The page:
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tack
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English Dictionary: tack by the DICT Development Group
5 results for tack
From WordNet (r) 3.0 (2006) [wn]:
tack
n
  1. the heading or position of a vessel relative to the trim of its sails
  2. a short nail with a sharp point and a large head
  3. gear for a horse
    Synonym(s): stable gear, saddlery, tack
  4. (nautical) a line (rope or chain) that regulates the angle at which a sail is set in relation to the wind
    Synonym(s): sheet, tack, mainsheet, weather sheet, shroud
  5. (nautical) the act of changing tack
    Synonym(s): tack, tacking
  6. sailing a zigzag course
v
  1. fasten with tacks; "tack the notice on the board"
  2. turn into the wind; "The sailors decided to tack the boat"; "The boat tacked"
    Synonym(s): tack, wear round
  3. create by putting components or members together; "She pieced a quilt"; "He tacked together some verses"; "They set up a committee"
    Synonym(s): assemble, piece, put together, set up, tack, tack together
    Antonym(s): break apart, break up, disassemble, dismantle, take apart
  4. sew together loosely, with large stitches; "baste a hem"
    Synonym(s): baste, tack
  5. fix to; attach; "append a charm to the necklace"
    Synonym(s): append, tag on, tack on, tack, hang on
  6. reverse (a direction, attitude, or course of action)
    Synonym(s): interchange, tack, switch, alternate, flip, flip- flop
From Webster's Revised Unabridged Dictionary (1913) [web1913]:
   Tack \Tack\, n. [From an old or dialectal form of F. tache. See
      {Techy}.]
      1. A stain; a tache. [Obs.]
  
      2. [Cf. L. tactus.] A peculiar flavor or taint; as, a musty
            tack. [Obs. or Colloq.] --Drayton.

From Webster's Revised Unabridged Dictionary (1913) [web1913]:
   Tack \Tack\, n. [OE. tak, takke, a fastening; akin to D. tak a
      branch, twig, G. zacke a twig, prong, spike, Dan. takke a
      tack, spike; cf. also Sw. tagg prickle, point, Icel. t[be]g a
      willow twig, Ir. taca a peg, nail, fastening, Gael. tacaid,
      Armor. & Corn. tach; perhaps akin to E. take. Cf. {Attach},
      {Attack}, {Detach}, {Tag} an end, {Zigzag}.]
      1. A small, short, sharp-pointed nail, usually having a
            broad, flat head.
  
      2. That which is attached; a supplement; an appendix. See
            {Tack}, v. t., 3. --Macaulay.
  
                     Some tacks had been made to money bills in King
                     Charles's time.                                 --Bp. Burnet.

From Webster's Revised Unabridged Dictionary (1913) [web1913]:
   Tack \Tack\, v. t. [imp. & p. p. {Tacked}; p. pr. & vb. n.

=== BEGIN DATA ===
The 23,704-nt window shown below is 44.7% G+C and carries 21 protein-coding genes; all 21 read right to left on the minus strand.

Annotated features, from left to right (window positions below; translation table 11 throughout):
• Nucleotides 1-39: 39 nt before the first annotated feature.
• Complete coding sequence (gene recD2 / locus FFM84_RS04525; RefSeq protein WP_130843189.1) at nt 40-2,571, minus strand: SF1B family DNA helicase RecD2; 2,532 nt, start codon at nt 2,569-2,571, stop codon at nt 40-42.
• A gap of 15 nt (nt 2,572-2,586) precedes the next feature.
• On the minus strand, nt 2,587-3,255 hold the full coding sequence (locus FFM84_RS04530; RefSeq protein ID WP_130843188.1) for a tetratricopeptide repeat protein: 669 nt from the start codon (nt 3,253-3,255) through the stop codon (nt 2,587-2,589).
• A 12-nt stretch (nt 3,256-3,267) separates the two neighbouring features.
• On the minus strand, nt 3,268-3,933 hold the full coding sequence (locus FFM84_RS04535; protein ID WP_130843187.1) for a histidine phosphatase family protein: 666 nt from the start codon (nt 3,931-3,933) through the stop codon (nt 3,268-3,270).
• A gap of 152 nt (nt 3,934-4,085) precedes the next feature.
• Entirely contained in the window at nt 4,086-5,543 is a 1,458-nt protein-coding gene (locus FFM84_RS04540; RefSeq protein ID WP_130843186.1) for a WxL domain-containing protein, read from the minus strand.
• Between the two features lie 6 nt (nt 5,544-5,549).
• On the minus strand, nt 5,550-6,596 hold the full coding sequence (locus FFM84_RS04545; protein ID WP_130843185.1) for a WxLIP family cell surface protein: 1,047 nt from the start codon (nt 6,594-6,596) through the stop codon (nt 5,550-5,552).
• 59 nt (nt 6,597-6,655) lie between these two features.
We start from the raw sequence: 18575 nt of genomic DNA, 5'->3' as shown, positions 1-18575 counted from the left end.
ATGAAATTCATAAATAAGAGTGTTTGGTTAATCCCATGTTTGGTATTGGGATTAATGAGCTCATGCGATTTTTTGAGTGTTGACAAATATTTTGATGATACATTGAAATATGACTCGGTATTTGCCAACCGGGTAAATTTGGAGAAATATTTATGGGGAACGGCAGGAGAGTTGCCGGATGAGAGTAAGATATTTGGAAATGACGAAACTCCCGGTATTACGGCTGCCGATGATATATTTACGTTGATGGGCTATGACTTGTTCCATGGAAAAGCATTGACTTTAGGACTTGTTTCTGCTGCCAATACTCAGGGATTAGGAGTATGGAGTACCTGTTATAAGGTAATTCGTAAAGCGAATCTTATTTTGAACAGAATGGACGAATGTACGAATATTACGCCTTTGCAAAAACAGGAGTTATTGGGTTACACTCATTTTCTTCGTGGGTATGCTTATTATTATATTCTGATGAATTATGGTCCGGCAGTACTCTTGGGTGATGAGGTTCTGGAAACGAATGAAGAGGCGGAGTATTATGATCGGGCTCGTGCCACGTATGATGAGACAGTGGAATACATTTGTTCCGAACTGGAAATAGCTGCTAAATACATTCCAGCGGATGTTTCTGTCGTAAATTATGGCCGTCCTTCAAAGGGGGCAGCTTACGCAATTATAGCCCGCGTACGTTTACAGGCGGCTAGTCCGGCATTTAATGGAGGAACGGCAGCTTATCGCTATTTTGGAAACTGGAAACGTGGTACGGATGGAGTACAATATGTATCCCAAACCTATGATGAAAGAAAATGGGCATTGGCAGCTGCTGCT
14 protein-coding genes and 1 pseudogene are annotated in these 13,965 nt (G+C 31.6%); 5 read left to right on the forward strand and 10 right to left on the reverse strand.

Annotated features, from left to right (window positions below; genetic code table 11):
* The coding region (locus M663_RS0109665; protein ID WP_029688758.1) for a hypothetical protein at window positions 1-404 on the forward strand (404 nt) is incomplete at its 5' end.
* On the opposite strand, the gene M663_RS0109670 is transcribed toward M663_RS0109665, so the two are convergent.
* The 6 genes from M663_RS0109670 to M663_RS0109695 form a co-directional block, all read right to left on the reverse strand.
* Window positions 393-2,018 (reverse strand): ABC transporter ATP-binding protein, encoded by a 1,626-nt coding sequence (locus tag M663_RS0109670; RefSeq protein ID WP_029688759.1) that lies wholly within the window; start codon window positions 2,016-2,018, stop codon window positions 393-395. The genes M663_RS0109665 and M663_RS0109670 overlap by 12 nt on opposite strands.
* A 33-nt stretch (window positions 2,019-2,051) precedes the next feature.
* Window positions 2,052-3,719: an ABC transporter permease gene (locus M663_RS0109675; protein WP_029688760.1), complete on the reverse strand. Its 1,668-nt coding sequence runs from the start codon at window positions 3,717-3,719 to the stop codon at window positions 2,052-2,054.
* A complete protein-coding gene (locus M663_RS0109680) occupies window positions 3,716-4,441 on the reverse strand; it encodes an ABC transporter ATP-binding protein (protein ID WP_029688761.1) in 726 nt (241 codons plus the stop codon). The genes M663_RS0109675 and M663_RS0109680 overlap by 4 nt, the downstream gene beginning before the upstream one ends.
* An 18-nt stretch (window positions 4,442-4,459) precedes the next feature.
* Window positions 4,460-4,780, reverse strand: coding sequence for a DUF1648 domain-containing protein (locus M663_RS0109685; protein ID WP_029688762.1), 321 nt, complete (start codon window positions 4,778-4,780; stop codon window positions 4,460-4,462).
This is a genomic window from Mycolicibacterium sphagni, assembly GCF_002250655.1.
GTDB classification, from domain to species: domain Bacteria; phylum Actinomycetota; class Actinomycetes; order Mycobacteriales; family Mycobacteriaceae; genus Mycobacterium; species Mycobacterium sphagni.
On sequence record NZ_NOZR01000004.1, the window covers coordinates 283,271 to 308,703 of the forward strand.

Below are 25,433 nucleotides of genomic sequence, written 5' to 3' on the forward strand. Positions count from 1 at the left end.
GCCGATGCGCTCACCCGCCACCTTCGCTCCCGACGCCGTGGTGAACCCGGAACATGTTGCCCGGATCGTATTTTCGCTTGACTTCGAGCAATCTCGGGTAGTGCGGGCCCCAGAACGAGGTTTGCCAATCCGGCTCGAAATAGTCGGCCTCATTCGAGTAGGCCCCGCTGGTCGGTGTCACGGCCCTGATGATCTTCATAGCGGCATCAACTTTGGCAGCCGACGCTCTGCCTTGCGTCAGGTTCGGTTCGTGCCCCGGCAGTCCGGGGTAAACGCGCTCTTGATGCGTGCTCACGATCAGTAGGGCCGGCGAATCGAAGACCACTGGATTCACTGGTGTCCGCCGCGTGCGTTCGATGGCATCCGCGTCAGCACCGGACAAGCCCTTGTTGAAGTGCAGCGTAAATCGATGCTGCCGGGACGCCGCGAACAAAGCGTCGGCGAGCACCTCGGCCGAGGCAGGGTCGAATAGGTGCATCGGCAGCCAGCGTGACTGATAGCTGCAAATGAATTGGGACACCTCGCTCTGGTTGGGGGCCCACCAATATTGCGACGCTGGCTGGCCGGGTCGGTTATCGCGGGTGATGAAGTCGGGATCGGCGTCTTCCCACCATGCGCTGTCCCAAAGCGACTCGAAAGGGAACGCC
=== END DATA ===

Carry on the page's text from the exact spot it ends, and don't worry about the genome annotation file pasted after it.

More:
{Tacking}.] [Cf. OD. tacken to touch, take, seize, fix, akin
      to E. take. See {Tack} a small nail.]
      1. To fasten or attach. [bd]In hopes of getting some
            commendam tacked to their sees.[b8] --Swift.
  
                     And tacks the center to the sphere.   --Herbert.
  
      2. Especially, to attach or secure in a slight or hasty
            manner, as by stitching or nailing; as, to tack together
            the sheets of a book; to tack one piece of cloth to
            another; to tack on a board or shingle; to tack one piece
            of metal to another by drops of solder.
  
      3. In parliamentary usage, to add (a supplement) to a bill;
            to append; -- often with on or to. --Macaulay.
  
      4. (Naut.) To change the direction of (a vessel) when sailing
            closehauled, by putting the helm alee and shifting the
            tacks and sails so that she will proceed to windward
            nearly at right angles to her former course.
  
      Note: In tacking, a vessel is brought to point at first
               directly to windward, and then so that the wind will
               blow against the other side.

From Webster's Revised Unabridged Dictionary (1913) [web1913]:
   Tack \Tack\, v. i. (Naut.)
      To change the direction of a vessel by shifting the position
      of the helm and sails; also (as said of a vessel), to have
      her direction changed through the shifting of the helm and
      sails. See {Tack}, v. t., 4.
  
               Monk, . . . when he wanted his ship to tack to
               larboard, moved the mirth of his crew by calling out,
               [bd]Wheel to the left.[b8]                     --Macaulay.
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